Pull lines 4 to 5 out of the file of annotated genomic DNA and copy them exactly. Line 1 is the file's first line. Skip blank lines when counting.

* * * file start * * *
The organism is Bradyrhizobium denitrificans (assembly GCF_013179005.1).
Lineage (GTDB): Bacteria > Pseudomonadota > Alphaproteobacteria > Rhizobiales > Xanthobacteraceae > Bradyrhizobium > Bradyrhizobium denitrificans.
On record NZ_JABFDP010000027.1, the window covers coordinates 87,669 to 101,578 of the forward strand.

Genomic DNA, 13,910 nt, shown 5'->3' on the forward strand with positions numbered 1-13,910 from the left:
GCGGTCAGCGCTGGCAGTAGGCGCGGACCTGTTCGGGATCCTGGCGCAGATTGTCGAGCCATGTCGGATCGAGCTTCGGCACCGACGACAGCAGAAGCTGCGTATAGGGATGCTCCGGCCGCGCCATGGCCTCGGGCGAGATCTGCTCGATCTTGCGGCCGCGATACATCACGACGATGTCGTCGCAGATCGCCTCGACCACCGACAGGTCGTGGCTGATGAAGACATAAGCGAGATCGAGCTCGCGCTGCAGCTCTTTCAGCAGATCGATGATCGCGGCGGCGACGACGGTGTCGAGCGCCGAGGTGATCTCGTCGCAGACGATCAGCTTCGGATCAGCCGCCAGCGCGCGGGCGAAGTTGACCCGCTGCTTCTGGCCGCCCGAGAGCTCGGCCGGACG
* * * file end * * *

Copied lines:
Genomic DNA, 13,910 nt, shown 5'->3' on the forward strand with positions numbered 1-13,910 from the left:
GCGGTCAGCGCTGGCAGTAGGCGCGGACCTGTTCGGGATCCTGGCGCAGATTGTCGAGCCATGTCGGATCGAGCTTCGGCACCGACGACAGCAGAAGCTGCGTATAGGGATGCTCCGGCCGCGCCATGGCCTCGGGCGAGATCTGCTCGATCTTGCGGCCGCGATACATCACGACGATGTCGTCGCAGATCGCCTCGACCACCGACAGGTCGTGGCTGATGAAGACATAAGCGAGATCGAGCTCGCGCTGCAGCTCTTTCAGCAGATCGATGATCGCGGCGGCGACGACGGTGTCGAGCGCCGAGGTGATCTCGTCGCAGACGATCAGCTTCGGATCAGCCGCCAGCGCGCGGGCGAAGTTGACCCGCTGCTTCTGGCCGCCCGAGAGCTCGGCCGGACG